Windshield Perspective

There’s an interesting discussion taking place over at the Greater Greater Washington blog regarding what is called “windshield perspective”, or the tendency to sympathize with motorists while having little understanding of, or patience for, other road users.

The author describes riding on a bus and witnessing the bus driver aggressively honking at a bicyclist and pinching the rider toward the curb, this immediately after waiting patiently for motorists illegally parked in the same lane just a block before. The author makes the argument that bus drivers may need more training to prevent windshield perspective. I agree, but I’d go a step further to suggest that the unique issues associated with the most vulnerable road users — pedestrians, bicyclists, and motorcyclists — should be a much larger component of every driver’s training program.

Read the article

[For the record, I've found most of our City bus drivers to be more careful and courteous than many civilian motorists. —Alan]

7 Responses to “Windshield Perspective”

  • handmadegreen says:

    I’ve found the motorists in my new hometown of San Diego to be generally confused and oblivious about how to share the road with cyclists. I’ve had time to think about this while I bike commute to and from work, and I suggest that a solution is to make everyone bike commute at least once in their life to get a cyclists perspective. Despite the apparent popularity of biking in SoCal, I think that the majority of people haven’t ridden a bike since they were 10.

    also, I have a feeling that the aggressive jerk who almost ran me down yesterday is the same guy screaming at cars to slow down in HIS neighborhood.

  • Jim says:

    On the other hand, in my town the buses have bike racks on the front, which are used regularly enough that drivers seem to be familiar or at least attentive to the needs of cyclists. In fact, a few weeks ago I suffered a flat I was unequipped to fix (the valve stem partially tore out of the tube), so I took the bus home – and had a great conversation with the driver, who happened to a cyclist himself! Of course, that’s just one anecdote – buses and other big stop-and-go vehicles certainly can and do pose a hazard to folks on bikes.

  • Jon Grinder says:

    Here in Denver, I am convinced that the RTD drivers are trained in how to harass cyclists. The bus drivers in this town are, as a rule, not only discourteous to cyclists but criminally aggressive, in my experience.

    And, that’s despite the fact that all of the buses are equipped with bike racks.

    I’ve actually had an RTD bus driver stop his bus, open his window, lean out and scream at me to “get the f___k off the road”, after running a stop sign in front of me, causing me to have to skid to a halt to avoid a collision.

    This does not make me want to take the bus, by the way. Not good marketing, in my opinion.

  • Tamia Nelson says:

    Interesting observations. When living in Lakeside for a short time — near San Diego — I found that all motorists ( bus drivers included) to be far more courteous than I expected. Never was I squeezed, and I was always treated with respect. Eye-opening, particularly since here in far northern NY the attitude is often aggression toward cyclists — except from professional drivers. From dump truck drivers to semi-truck drivers, I’ve been almost uniformly accommodated. Not so with young pickup truck drivers.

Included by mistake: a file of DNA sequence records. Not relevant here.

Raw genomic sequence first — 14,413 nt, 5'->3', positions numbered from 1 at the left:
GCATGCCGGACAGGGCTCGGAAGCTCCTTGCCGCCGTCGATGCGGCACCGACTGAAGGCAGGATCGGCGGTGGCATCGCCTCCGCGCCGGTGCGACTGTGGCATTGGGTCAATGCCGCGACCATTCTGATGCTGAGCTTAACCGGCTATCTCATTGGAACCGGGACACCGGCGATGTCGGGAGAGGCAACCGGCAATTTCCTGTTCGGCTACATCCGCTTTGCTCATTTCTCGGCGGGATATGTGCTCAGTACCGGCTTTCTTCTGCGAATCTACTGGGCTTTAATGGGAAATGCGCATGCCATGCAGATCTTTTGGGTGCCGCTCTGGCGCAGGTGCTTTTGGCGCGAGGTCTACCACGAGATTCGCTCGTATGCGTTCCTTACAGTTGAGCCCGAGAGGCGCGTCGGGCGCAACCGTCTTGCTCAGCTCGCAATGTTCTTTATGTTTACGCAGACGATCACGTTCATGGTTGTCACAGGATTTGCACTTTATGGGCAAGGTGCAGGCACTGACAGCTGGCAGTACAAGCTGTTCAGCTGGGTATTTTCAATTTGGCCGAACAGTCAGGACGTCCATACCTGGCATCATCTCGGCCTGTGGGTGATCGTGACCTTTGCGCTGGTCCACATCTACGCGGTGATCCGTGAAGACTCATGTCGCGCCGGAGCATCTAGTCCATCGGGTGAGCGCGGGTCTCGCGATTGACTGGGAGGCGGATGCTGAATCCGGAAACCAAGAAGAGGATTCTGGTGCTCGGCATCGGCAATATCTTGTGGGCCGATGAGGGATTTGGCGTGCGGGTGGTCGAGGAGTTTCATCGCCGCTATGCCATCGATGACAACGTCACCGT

• bongobike says:

    Alan said:

    “I’d go a step further to suggest that the unique issues associated with the most vulnerable road users — pedestrians, bicyclists, and motorcyclists — should be a much larger component of every driver’s training program.”

    I agree 100%. At least here in Texas, I have yet to see any driver ed materials of any kind make more than cursory mention of these road users, something like “Be careful and watch out for bikes, motorcycles and pedestrians. OK? OK, let’s move on…” the usual roads-are-for-cars mentality.

  • Alan says:

    @bongobike

    “the usual roads-are-for-cars mentality”

    Yup. It’s a good bet that nearly all drivers’ training curricula were written by motorists who have never ridden a bike or walked as a means of daily transportation.

  • virr says:

    I commute to work in San Diego (Clairemont to Mission Valley for those in the area) and generally haven’t had too many problems. Do drivers do the right thing always? No. Has it gotten better on the routes I ride? Yes, though it is possible I’ve just gotten better at riding in traffic. If possible I ride routes with less traffic or better bike lanes even if it adds some extra distance.

    Probably a quarter to a third of thes incidents have had have been with MTS buses. I’ve reported them to MTS (our local transit agency) and have always requested be notified of the outcome. I have yet to be notified for any of them.

    I will also point out that I have had problems with cyclists as well. Ride the wrong way in the bike lane and refusing to make room. Riding through stop signs and forcing me on my bike or cars to stop. Riding on the sidewalk then suddenly leaving it to ride in the street.

    There have even been a few pedestrians that gave me problems. Stepping out in the middle of the block from behind a big van. Three mothers with joggers walking side by side in the bike lane going against traffic forcing any cyclist into traffic.

    So all users need a little more education. Even me. I’ve done stupid things on my bike, luckily nothing bad has happened. Still it would help if everyone reviewed the rules once in awhile.

 
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